So why might advisors be uncomfortable bringing up the topic of dependency and addiction? Koplin explained that one of the most common concerns advisors who seek her input express is that if they bring up the possibility the client may have a dependence on alcohol or drugs, they might lose the client.

“My response is, if your client depletes their wealth, you’re going to lose your client. If your client dies, you’re going to lose your client,” she said. “You need to deal with your client’s financial life. How can this not be part of their financial life? If someone were aging, you’d plan for that. Well, you need to plan for this, too.”

The Data Is Mounting
Back in 2014, the U.S. Census Bureau’s Monthly Retail Trade statistics estimated that total beer, wine and liquor store sales—a reasonable proxy for measuring at-home drinking—tallied around $47.395 billion. That total grew at a fairly steady pace of just under $2 billion per year through 2019, when it reached $56.805 billion.

Then came 2020, the year when Stanley Tucci’s Negroni broke the internet, Zoom happy hours were bottomless and to-go booze cups kept restaurants alive in cities like New York, which until COVID-19 still held an archaic prohibition against drinking in public.

This was the year when beer, wine and liquor store sales jumped the equivalent of six years into the future, landing at $66.852 billion. And it looks like we’re still going strong. For January and February 2021, sales hit $10 billion, compared with the pre-pandemic $8.5 billion of 2020.

Sales aside, 27% of American adults reported binge drinking in April 2020, with binge drinking defined for men as having more than four drinks over a two-hour period, and for women as having more than three, according to “How Has Drinking Behavior Changed During the COVID-19 Pandemic?,” a research paper put out by the Research Triangle Institute. There was increased drug use as well, as 13% of Americans reported starting or increasing substance use as a way of coping with the pandemic, and there was an 18% increase in overdoses compared with the prior year, according to the Centers for Disease Control and Prevention and a national drug overdose reporting system called ODMAP.

Interestingly, the drinking rate among people who already self-identified as having a problem with alcohol barely changed at all—they were already at their maximum capacity, according to the Research Triangle Institute study. The “gains” in heavy drinking have been among people considered more average drinkers.

And during the early stages of the pandemic, who among drinkers began drinking more the most? People with children in the house. The number of drinks per day logged by those with kids increase almost 50% above pre-pandemic levels, while those without kids saw a modest uptick of roughly 10%.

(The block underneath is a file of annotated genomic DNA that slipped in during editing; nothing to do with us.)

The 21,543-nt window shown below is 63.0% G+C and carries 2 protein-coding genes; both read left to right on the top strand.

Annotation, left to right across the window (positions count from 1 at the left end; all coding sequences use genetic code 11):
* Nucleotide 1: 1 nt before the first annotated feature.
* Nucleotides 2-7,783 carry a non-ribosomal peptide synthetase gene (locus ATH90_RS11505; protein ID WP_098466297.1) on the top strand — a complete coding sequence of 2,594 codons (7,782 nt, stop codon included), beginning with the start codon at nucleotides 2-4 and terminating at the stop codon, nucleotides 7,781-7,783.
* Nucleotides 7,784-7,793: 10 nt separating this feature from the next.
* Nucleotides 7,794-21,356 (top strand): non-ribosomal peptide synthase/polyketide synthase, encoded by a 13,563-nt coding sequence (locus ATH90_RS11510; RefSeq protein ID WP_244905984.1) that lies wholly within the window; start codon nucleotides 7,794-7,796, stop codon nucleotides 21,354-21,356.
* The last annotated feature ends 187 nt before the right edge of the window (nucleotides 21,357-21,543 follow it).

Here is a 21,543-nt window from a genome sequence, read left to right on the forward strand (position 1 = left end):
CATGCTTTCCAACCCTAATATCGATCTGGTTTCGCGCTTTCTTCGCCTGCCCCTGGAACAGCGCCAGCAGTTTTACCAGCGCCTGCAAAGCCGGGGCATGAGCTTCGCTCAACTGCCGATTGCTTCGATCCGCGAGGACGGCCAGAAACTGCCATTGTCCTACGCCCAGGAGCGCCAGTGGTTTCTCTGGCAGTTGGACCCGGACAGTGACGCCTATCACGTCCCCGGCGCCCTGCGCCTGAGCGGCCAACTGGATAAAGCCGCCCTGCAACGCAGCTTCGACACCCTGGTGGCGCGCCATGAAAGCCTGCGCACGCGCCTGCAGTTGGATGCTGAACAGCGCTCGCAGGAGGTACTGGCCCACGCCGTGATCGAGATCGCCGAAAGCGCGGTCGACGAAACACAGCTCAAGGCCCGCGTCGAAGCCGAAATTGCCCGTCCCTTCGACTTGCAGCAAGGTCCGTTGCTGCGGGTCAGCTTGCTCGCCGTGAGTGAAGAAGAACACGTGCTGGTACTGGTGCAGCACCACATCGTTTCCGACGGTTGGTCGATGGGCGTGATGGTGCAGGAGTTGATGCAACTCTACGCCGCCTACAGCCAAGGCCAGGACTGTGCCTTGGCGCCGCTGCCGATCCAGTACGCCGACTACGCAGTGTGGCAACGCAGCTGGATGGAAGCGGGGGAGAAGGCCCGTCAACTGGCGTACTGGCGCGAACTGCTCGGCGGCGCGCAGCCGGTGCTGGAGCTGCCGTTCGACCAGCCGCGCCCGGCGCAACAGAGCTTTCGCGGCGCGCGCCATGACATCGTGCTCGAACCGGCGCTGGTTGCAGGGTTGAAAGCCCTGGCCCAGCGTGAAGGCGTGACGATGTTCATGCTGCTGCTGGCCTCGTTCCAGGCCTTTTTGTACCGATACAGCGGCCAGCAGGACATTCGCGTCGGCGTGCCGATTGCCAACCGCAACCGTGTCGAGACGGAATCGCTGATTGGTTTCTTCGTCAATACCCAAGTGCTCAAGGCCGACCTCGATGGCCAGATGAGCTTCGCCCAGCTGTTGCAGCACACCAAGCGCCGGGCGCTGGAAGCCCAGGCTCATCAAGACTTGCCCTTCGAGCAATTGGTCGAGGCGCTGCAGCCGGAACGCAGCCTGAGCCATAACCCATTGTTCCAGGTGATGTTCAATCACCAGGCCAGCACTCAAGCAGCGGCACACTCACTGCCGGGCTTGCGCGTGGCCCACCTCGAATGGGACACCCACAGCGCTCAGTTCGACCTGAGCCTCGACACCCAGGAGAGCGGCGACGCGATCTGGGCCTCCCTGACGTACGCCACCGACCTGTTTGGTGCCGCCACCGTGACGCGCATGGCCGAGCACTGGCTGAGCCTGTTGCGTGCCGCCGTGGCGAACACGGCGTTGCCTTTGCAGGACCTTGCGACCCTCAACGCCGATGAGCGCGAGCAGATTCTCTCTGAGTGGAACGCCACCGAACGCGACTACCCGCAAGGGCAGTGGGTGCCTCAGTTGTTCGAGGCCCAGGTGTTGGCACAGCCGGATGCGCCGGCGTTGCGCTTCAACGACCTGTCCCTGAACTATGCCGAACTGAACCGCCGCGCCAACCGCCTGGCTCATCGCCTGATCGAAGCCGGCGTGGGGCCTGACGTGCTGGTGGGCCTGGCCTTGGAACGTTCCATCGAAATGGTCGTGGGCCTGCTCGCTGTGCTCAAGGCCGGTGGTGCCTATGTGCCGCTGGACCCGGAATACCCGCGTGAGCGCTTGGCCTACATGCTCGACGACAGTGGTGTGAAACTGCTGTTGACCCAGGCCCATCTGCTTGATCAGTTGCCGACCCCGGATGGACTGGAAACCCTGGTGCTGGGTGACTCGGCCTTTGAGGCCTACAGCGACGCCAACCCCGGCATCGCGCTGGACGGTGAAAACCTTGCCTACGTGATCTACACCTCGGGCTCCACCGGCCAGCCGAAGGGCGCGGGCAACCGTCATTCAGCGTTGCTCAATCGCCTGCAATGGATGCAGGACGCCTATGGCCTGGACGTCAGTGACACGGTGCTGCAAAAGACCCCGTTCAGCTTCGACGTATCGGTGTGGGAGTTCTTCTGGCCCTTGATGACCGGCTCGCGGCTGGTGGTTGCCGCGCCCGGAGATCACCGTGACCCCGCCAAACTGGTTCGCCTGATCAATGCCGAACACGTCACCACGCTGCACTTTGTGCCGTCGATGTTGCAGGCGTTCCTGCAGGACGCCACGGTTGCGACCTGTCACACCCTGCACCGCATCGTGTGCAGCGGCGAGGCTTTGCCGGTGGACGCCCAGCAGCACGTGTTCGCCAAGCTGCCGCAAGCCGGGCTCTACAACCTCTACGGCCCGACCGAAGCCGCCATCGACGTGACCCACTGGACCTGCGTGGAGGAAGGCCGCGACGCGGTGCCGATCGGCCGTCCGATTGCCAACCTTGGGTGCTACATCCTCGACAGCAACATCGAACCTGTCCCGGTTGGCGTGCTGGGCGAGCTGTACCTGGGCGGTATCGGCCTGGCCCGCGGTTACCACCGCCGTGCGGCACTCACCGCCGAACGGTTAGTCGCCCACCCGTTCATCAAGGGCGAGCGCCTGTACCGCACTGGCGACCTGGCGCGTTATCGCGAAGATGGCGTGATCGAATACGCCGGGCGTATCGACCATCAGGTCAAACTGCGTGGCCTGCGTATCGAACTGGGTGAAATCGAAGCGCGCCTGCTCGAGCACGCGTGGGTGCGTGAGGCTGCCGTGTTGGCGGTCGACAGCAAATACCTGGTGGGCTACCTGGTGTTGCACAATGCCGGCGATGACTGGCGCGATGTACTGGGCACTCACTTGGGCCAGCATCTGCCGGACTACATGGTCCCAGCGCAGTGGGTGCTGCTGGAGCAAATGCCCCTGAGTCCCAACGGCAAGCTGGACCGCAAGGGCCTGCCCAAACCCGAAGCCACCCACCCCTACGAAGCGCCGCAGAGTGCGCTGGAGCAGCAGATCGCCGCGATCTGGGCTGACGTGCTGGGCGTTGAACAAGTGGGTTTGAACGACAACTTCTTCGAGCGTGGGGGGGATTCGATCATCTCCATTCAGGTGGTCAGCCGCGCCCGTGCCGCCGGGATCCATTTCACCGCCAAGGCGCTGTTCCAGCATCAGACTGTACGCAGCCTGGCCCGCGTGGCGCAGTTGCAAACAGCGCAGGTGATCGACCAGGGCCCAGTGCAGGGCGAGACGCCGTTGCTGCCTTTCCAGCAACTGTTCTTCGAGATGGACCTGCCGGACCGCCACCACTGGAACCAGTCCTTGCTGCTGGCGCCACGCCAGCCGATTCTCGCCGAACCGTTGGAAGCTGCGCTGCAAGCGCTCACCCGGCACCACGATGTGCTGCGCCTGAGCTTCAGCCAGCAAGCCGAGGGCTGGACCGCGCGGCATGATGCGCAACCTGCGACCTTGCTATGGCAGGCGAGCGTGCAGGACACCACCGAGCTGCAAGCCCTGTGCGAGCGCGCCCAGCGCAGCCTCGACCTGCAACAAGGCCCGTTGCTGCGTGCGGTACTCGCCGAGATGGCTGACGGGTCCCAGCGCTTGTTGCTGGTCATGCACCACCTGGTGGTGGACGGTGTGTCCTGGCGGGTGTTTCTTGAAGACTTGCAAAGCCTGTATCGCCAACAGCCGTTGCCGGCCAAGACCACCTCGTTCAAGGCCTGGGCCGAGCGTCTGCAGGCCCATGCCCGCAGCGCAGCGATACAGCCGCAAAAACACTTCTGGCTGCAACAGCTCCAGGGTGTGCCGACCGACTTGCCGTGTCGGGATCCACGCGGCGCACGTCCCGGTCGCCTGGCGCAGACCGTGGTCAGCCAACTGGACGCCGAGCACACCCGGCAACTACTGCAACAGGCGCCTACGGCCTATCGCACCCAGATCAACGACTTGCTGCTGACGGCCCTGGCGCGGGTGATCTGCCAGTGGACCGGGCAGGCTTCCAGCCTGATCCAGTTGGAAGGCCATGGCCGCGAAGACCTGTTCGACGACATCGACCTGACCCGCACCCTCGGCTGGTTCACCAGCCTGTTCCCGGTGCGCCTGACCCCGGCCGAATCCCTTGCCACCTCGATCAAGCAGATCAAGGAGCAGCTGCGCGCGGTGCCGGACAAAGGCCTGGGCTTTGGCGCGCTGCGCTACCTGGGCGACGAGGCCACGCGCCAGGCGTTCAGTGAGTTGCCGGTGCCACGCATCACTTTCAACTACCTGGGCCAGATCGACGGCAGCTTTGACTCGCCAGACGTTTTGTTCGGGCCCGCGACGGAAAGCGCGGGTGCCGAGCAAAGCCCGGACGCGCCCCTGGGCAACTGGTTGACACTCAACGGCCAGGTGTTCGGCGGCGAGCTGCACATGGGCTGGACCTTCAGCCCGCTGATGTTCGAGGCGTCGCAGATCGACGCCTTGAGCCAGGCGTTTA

All this free-flowing, at-home drinking, some of which may not have changed at all since March 2020 as many people continue to work from home, may be setting society in general up for a very rude awakening if habits that originated under extraordinary circumstances become the norm through nearly two years of practice in privacy.

“I would be hard pressed to find any advisor who would say they haven’t seen an uptick in substance abuse among their clients,” Seeber said. “And whether it’s the client or the child of a client, everyone is so isolated, not in contact, not talking in person. People feel helpless, feel like there’s nowhere to go.”

With the Delta surge through the fall and early winter, and now the unknowns of Omicron, the gains of normalcy over the summer seem to be receding rather quickly. There’s a new mist of despondency gathering, and despondency can be fertile ground for substance use becoming substance abuse.

On the last day before the public school holiday break in New York City, for example, some schools sent the students home with their remote-learning Chromebooks “just in case,” said one parent, who has been a work-from-home freelancer for 20 years and who said he barely coped the first time his 8-year-old son was connecting to school from his living room. “If my kid goes back to remote learning in January, I’m going to lose my mind.”

Stepping Up, Signs And Solutions
Perhaps because addiction seems so much more personal and intimate than heart disease or cancer, or perhaps because clients themselves are more secretive about it, many advisors with long practices have shied away from being the one to broach the topic in a client meeting.

It was the opportunity of helping his community that motivated Folkes to become an advisor in the first place, he said, and while he said he would address the impact of addiction from a planning perspective, he knows other advisors who would not bring it up with a client.